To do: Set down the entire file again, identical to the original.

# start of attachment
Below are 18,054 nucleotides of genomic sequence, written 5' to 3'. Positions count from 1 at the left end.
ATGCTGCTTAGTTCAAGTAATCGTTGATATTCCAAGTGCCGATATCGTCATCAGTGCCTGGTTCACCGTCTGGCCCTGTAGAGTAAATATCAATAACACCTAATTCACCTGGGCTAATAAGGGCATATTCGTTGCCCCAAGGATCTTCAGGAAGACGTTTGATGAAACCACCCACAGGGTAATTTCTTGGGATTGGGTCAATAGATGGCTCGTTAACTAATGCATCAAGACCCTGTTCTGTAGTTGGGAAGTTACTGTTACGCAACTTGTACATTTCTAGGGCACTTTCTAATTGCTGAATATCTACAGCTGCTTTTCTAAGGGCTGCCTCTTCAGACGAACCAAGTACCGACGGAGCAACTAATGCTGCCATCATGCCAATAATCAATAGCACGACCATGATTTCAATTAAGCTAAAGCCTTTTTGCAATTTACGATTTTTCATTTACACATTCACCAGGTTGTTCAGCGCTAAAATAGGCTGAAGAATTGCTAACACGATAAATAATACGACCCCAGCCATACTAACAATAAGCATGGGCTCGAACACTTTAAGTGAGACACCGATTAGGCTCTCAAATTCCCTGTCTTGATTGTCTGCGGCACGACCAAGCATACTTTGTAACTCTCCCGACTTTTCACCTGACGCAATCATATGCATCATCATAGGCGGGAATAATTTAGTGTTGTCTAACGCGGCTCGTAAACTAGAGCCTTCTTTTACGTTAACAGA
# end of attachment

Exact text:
Below are 18,054 nucleotides of genomic sequence, written 5' to 3'. Positions count from 1 at the left end.
ATGCTGCTTAGTTCAAGTAATCGTTGATATTCCAAGTGCCGATATCGTCATCAGTGCCTGGTTCACCGTCTGGCCCTGTAGAGTAAATATCAATAACACCTAATTCACCTGGGCTAATAAGGGCATATTCGTTGCCCCAAGGATCTTCAGGAAGACGTTTGATGAAACCACCCACAGGGTAATTTCTTGGGATTGGGTCAATAGATGGCTCGTTAACTAATGCATCAAGACCCTGTTCTGTAGTTGGGAAGTTACTGTTACGCAACTTGTACATTTCTAGGGCACTTTCTAATTGCTGAATATCTACAGCTGCTTTTCTAAGGGCTGCCTCTTCAGACGAACCAAGTACCGACGGAGCAACTAATGCTGCCATCATGCCAATAATCAATAGCACGACCATGATTTCAATTAAGCTAAAGCCTTTTTGCAATTTACGATTTTTCATTTACACATTCACCAGGTTGTTCAGCGCTAAAATAGGCTGAAGAATTGCTAACACGATAAATAATACGACCCCAGCCATACTAACAATAAGCATGGGCTCGAACACTTTAAGTGAGACACCGATTAGGCTCTCAAATTCCCTGTCTTGATTGTCTGCGGCACGACCAAGCATACTTTGTAACTCTCCCGACTTTTCACCTGACGCAATCATATGCATCATCATAGGCGGGAATAATTTAGTGTTGTCTAACGCGGCTCGTAAACTAGAGCCTTCTTTTACGTTAACAGA